After I left for college, I missed many of my mother's subsequent episodes, but of course when I would return home, I would note the disease had progressed. By then, my father was completely helpless to control her. As her drinking increased, she became more secretive and clever about procuring alcohol. She would take a taxi to the market to buy her elixir, or have a cabby deliver it to her door. This would infuriate my father who, in an effort to control her drinking, had forbidden her to leave the house.
When he retired, my dad was able to more carefully supervise my mother's activities, although he was never completely capable of blocking alcohol from the home. He revealed to me that when they would go
shopping—which they did twice a week—she would sometimes go to the alcohol section in the supermarket, grab a bottle, open it quickly, and take a swig. They were then required to purchase it. He was beside himself in his inability to control this type of behavior. But he also was mortified by the potential embarrassment at their local suburban supermarket, so ironically, he eventually began to buy the alcohol for her.
He could not comprehend any of this. He didn't drink himself. He disliked the taste and smell of liquor and couldn't understand why my mother could not stop herself from drinking it. And of course, he hated the disruption, embarrassment, and disorder it created in his family.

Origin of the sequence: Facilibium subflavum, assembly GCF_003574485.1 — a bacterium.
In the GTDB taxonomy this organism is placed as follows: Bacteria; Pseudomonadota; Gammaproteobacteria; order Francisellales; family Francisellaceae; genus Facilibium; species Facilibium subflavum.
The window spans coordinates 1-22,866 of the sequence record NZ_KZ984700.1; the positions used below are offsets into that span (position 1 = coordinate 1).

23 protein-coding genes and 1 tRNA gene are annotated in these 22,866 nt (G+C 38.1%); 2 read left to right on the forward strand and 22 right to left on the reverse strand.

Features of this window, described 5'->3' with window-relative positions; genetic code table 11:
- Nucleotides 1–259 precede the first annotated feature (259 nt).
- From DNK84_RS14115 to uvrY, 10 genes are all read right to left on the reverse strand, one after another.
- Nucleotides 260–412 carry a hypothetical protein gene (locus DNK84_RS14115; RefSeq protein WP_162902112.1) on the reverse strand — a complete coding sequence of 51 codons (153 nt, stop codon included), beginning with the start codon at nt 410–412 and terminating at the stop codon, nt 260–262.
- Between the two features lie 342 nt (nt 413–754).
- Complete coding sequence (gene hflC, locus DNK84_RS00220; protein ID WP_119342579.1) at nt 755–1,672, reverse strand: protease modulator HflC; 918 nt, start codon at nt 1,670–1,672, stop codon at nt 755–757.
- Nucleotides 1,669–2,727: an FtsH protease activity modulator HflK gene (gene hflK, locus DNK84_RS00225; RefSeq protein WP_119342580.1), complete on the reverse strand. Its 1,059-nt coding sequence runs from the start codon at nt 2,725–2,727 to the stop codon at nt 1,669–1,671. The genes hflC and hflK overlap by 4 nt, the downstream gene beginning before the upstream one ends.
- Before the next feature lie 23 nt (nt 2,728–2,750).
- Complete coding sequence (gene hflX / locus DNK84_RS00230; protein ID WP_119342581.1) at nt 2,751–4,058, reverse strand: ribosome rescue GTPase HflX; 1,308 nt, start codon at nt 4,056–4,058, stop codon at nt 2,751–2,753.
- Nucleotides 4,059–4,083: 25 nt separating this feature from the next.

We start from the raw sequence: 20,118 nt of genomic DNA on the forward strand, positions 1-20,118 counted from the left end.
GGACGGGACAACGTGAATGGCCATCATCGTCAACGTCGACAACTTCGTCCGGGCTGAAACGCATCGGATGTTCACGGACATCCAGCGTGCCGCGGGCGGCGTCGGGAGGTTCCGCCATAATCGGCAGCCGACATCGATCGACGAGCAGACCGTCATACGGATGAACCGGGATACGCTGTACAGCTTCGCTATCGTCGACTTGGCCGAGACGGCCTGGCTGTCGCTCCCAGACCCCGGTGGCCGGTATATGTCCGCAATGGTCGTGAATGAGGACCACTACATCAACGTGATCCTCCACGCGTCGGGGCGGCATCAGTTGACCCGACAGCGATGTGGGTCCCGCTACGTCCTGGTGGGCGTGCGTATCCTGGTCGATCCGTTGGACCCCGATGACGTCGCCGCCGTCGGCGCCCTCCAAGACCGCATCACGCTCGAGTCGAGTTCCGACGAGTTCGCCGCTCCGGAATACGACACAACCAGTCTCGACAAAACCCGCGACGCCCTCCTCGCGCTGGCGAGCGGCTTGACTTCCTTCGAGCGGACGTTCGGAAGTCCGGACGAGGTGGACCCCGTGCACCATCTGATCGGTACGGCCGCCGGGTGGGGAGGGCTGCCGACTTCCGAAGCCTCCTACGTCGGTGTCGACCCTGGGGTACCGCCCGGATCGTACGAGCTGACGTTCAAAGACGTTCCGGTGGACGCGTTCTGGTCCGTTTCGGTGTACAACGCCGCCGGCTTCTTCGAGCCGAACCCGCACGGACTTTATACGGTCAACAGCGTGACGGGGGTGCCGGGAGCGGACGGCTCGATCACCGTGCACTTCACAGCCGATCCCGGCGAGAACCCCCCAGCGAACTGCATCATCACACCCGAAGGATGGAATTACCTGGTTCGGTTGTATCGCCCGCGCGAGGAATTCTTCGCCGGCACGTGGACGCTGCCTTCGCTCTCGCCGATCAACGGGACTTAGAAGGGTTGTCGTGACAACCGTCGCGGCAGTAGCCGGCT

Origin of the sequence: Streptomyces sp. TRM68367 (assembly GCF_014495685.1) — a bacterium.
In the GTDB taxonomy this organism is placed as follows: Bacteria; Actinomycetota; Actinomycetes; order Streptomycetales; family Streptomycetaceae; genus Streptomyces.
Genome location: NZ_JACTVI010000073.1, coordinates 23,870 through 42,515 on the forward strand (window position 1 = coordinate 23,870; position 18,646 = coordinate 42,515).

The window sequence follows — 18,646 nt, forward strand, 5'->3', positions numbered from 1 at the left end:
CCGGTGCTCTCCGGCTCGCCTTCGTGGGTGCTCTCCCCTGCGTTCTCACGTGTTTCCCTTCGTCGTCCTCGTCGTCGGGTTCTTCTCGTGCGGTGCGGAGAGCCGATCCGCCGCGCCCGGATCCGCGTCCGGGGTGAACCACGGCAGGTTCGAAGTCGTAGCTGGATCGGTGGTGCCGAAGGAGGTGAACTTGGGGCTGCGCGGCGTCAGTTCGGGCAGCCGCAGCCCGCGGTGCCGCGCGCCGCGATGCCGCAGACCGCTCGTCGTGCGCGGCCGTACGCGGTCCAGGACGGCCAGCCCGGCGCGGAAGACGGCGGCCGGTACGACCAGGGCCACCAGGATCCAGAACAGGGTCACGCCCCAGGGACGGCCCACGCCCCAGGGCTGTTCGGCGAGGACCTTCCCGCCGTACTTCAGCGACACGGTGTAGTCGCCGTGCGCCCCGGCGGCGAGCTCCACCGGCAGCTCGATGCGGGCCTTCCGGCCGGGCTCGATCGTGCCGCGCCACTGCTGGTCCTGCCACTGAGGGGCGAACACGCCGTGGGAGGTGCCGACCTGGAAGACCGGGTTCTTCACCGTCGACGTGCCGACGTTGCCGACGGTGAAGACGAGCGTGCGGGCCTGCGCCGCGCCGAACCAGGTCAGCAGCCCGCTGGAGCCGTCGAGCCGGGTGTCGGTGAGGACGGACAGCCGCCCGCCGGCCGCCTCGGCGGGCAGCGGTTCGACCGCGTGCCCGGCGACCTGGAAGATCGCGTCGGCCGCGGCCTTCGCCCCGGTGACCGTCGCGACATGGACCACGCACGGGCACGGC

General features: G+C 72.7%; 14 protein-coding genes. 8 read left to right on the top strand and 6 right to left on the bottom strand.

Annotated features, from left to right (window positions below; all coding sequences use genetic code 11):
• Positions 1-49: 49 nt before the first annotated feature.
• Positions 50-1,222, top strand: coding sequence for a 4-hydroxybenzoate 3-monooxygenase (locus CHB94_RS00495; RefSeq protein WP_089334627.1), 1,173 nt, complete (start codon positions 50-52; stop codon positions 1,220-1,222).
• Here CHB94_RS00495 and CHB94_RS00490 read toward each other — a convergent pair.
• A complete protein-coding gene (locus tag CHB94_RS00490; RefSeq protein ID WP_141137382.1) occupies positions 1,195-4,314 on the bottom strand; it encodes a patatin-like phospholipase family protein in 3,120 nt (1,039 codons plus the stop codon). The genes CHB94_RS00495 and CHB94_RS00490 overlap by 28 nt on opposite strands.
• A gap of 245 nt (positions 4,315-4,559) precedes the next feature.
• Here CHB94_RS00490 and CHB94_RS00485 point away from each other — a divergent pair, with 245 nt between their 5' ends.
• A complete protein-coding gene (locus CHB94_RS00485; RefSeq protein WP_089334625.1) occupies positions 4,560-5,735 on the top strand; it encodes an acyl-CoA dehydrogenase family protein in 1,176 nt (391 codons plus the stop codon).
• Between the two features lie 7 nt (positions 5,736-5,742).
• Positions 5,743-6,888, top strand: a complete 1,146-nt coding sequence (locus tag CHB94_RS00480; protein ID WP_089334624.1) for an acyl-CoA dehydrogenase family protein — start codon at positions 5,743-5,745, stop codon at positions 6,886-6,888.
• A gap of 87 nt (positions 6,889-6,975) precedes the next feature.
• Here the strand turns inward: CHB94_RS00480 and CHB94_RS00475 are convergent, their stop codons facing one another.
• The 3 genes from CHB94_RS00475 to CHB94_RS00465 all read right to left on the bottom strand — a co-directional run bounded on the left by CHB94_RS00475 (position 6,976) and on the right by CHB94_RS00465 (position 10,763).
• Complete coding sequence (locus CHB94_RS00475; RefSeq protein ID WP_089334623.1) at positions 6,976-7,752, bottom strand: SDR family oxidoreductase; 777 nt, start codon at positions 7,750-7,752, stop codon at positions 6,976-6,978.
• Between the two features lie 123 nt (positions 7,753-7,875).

The situation with my mother and her disease got progressively worse, and although she had developed increased symptoms of cirrhosis, it was ultimately an alcoholic seizure coupled with a stroke that stopped her from drinking. She spent about six weeks in the hospital, but when she returned home, she resumed drinking. A few months later, she fell and broke her hip, which put her into a nursing home for approximately one year.
She finally returned home, but because of the stroke, paralysis on one side of her body, and fractured hip, she was no longer able to access alcohol. And my father would not provide it for her anymore. One of my most significant memories is of talking with her around that
time—and by then she could no longer recognize who I was, and instead would refer to me as "that
girl"—and would repeatedly ask me for just a little drink.
So my mother's memory of me as her daughter had passed with a series of seizures and a hypertensive stroke. She was unable to remember who I was, but was very much able to remember that she wanted that little drink.
My mother's health continued to decline, and she eventually succumbed to pneumonia at the age of 81. My father passed away exactly six months later, at the age of 85. They lived long, but their longevity was always overshadowed by alcoholism, and the contentment they could have had in those long years together was vastly compromised by my mother's drinking.
The same suffering still exists. A person becomes addicted to alcohol and it's followed by family disruption, myriad health problems, lost work productivity and many other issues. Overwhelming data from the National Institute of Health and other reputable organizations documents the pain and the price to problem drinkers, alcoholics, and their families.
But now we have an opportunity to reach out to those individuals and to offer them tools to achieve a desired level of drinking, or abstinence, and to help them be successful in the process.
My mother didn't have access to those tools, but my patients do. And with this book, so do you.